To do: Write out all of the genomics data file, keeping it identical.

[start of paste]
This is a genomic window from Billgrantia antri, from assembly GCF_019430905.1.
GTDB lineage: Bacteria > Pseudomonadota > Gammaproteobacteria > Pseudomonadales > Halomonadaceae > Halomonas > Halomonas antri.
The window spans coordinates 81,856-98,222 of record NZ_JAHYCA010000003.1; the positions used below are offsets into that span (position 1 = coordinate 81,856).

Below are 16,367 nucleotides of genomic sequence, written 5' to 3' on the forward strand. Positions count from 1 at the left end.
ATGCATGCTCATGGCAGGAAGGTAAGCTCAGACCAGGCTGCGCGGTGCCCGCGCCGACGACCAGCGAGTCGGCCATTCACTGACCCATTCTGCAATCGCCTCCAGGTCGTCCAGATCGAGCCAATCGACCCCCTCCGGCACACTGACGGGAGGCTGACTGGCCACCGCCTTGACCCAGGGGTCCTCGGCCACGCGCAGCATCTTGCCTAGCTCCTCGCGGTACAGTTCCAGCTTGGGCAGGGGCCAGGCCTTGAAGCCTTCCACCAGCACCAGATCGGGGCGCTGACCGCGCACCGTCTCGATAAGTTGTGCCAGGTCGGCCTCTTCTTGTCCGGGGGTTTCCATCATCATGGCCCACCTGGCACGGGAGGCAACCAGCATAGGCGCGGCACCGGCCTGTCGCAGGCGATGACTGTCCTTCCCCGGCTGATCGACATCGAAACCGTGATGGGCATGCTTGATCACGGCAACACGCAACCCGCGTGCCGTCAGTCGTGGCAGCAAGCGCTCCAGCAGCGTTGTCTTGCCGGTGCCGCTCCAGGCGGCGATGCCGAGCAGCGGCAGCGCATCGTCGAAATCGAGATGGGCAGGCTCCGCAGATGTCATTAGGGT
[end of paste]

This is a genomic window from Billgrantia antri, from assembly GCF_019430905.1.
GTDB lineage: Bacteria > Pseudomonadota > Gammaproteobacteria > Pseudomonadales > Halomonadaceae > Halomonas > Halomonas antri.
The window spans coordinates 81,856-98,222 of record NZ_JAHYCA010000003.1; the positions used below are offsets into that span (position 1 = coordinate 81,856).

Below are 16,367 nucleotides of genomic sequence, written 5' to 3' on the forward strand. Positions count from 1 at the left end.
ATGCATGCTCATGGCAGGAAGGTAAGCTCAGACCAGGCTGCGCGGTGCCCGCGCCGACGACCAGCGAGTCGGCCATTCACTGACCCATTCTGCAATCGCCTCCAGGTCGTCCAGATCGAGCCAATCGACCCCCTCCGGCACACTGACGGGAGGCTGACTGGCCACCGCCTTGACCCAGGGGTCCTCGGCCACGCGCAGCATCTTGCCTAGCTCCTCGCGGTACAGTTCCAGCTTGGGCAGGGGCCAGGCCTTGAAGCCTTCCACCAGCACCAGATCGGGGCGCTGACCGCGCACCGTCTCGATAAGTTGTGCCAGGTCGGCCTCTTCTTGTCCGGGGGTTTCCATCATCATGGCCCACCTGGCACGGGAGGCAACCAGCATAGGCGCGGCACCGGCCTGTCGCAGGCGATGACTGTCCTTCCCCGGCTGATCGACATCGAAACCGTGATGGGCATGCTTGATCACGGCAACACGCAACCCGCGTGCCGTCAGTCGTGGCAGCAAGCGCTCCAGCAGCGTTGTCTTGCCGGTGCCGCTCCAGGCGGCGATGCCGAGCAGCGGCAGCGCATCGTCGAAATCGAGATGGGCAGGCTCCGCAGATGTCATTAGGGT